Power Outages, Extreme Weather, & Microgrids Explained
How do power grids work?
Utilities generate electricity at power plants, and then distribute it to our homes and businesses over thousands of miles of wires. These networks comprise our power distribution grids, or what we simply call the grid.
Once created, electricity travels to a transformer that steps up the voltage for its long journey to consumers. There are 200,000 miles of high voltage transmission lines, and 5.5 million miles of lower voltage lines in the U.S.
Electricity can travel hundreds of miles before reaching a local or neighborhood substation, where the voltage is then stepped down before moving to local distribution lines. These carry the electricity to utility poles, where a transformer steps down the voltage before it enters our homes.
What causes power outages?
The major causes of a power outage, defined as lasting more than five minutes, include equipment failures at power generating stations, damage to substations and transmission lines, overloading of the system, and intentional power shutoffs.
Among the primary causes of blackouts are damage to transmission lines—usually the result of high winds and storms that down power lines—and by overloading the system.
Why are power outages increasing in frequency and duration?
Between 2016 and 2017, the number of people impacted by outages in the U.S. more than doubled to 36.7 million, according to the Eaton Blackout Tracker. These outages also lasted twice as long as the year before, keeping the lights off for an average of nearly eight hours per disruption.
The U.S. Energy Information Agency (EIA) cites extreme weather events as the major culprit behind this trend. In fact, 9 of the top 10 most significant U.S. blackouts in 2017 were weather-related. The unprecedented weather events that swept across the nation in 2018 and 2019 are also telling – Florida’s Hurricane Michael, California’s Camp Fire, and the Midwest’s polar vortex, just to name a few. As extreme weather events escalate and put pressure on our aging and vulnerable grid, prolonged grid outages follow.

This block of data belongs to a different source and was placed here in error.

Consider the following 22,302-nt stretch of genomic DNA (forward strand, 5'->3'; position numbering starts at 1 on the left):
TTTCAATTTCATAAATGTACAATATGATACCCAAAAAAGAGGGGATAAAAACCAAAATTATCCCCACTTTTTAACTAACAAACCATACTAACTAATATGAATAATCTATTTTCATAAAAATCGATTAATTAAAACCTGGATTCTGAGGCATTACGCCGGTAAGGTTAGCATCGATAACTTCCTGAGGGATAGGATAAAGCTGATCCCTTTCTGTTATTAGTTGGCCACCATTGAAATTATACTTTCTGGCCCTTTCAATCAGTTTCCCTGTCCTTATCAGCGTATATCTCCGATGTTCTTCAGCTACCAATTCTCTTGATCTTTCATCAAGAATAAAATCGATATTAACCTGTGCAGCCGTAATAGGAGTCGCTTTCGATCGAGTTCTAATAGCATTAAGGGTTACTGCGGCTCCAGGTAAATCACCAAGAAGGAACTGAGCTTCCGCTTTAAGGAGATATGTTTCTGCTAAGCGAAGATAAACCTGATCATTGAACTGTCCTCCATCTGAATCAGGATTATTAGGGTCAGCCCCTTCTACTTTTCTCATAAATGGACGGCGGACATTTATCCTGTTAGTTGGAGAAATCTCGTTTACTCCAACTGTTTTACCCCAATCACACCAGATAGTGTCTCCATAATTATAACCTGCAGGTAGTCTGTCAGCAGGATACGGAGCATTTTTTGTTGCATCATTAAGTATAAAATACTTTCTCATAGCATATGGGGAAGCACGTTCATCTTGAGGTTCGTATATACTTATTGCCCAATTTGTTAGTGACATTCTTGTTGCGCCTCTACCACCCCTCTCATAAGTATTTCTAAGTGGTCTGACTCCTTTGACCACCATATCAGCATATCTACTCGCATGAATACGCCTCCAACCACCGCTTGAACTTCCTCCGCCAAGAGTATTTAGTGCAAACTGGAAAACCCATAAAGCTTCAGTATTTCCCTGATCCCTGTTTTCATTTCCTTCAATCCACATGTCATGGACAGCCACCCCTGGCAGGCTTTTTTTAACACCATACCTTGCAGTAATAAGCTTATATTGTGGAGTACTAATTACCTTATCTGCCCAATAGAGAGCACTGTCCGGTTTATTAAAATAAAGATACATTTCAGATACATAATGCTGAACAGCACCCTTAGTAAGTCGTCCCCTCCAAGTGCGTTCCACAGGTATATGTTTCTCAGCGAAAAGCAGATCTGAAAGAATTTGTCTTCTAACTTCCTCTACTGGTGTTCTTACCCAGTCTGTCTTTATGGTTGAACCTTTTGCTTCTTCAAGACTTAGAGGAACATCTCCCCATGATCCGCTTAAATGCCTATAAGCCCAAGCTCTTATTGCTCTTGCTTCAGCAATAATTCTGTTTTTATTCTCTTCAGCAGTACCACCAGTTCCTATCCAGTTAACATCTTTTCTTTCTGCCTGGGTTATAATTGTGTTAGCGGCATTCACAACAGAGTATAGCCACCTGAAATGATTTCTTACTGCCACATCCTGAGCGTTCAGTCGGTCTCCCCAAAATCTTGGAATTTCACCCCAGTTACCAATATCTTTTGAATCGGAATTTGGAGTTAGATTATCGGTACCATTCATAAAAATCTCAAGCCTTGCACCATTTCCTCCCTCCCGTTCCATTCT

What’s a planned power outage?
Recently, utilities that operate in wildfire-prone areas have resorted to intentionally shutting off power to parts of their network during what’s called red flag warnings, days or even weeks of extremely high winds and warm, dry weather.
Utilities do this to avoid a scenario where a live wire is knocked loose by the wind, falls on vegetation, and starts a fire.
These Public Safety Power Shutoffs are meant to protect people. But they often put people, such as those who rely on home-based medical devices or supplies like refrigerated insulin, at risk. A lack of power to water pumps can also harm public safety by stopping firefighting, or shutting down a wastewater treatment plant. A large grocery store can lose hundreds of thousands of dollars in perishable goods, while families can’t buy food.
What’s the difference between a blackout and brownout?
A blackout is the full interruption of power. A brownout occurs when power generation cannot keep up and utilities dim your lights by “throttling” back the power, temporarily reducing system voltage or total capacity to prevent overload.
During brownouts, the impact can extend beyond dimming lights—critical equipment in homes or businesses may be disrupted or go offline entirely.
How do fires start from power lines?